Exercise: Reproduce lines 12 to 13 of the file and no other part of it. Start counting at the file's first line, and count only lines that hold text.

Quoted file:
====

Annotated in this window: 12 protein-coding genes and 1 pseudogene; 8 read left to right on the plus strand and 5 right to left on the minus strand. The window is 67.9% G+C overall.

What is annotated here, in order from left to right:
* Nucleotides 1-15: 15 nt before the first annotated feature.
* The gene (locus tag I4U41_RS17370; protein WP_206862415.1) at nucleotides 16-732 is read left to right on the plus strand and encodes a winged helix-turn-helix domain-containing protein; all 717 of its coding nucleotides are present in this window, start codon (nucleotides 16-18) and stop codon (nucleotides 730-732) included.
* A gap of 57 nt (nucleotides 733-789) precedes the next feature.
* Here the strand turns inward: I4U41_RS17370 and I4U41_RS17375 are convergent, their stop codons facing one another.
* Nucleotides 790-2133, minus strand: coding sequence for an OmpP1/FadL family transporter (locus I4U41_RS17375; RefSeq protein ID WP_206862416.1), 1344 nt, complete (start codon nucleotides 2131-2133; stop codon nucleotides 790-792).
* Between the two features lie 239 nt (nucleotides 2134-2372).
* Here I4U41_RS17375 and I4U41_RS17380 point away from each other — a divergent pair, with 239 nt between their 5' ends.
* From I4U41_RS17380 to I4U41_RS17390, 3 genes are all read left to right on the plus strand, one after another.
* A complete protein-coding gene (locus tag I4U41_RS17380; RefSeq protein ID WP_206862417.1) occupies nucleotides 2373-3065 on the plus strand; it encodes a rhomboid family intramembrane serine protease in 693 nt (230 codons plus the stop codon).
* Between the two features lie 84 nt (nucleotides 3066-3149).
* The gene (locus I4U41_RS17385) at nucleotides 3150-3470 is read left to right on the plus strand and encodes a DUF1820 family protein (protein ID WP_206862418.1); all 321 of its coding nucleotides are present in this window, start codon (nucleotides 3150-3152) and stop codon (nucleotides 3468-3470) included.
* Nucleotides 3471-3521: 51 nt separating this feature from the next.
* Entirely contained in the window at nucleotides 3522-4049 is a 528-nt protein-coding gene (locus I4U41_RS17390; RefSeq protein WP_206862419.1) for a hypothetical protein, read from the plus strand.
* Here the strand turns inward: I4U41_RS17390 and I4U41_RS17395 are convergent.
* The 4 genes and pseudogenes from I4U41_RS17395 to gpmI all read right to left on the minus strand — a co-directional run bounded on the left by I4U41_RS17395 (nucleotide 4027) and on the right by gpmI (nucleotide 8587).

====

* Between the two features lie 84 nt (nucleotides 3066-3149).
* The gene (locus I4U41_RS17385) at nucleotides 3150-3470 is read left to right on the plus strand and encodes a DUF1820 family protein (protein ID WP_206862418.1); all 321 of its coding nucleotides are present in this window, start codon (nucleotides 3150-3152) and stop codon (nucleotides 3468-3470) included.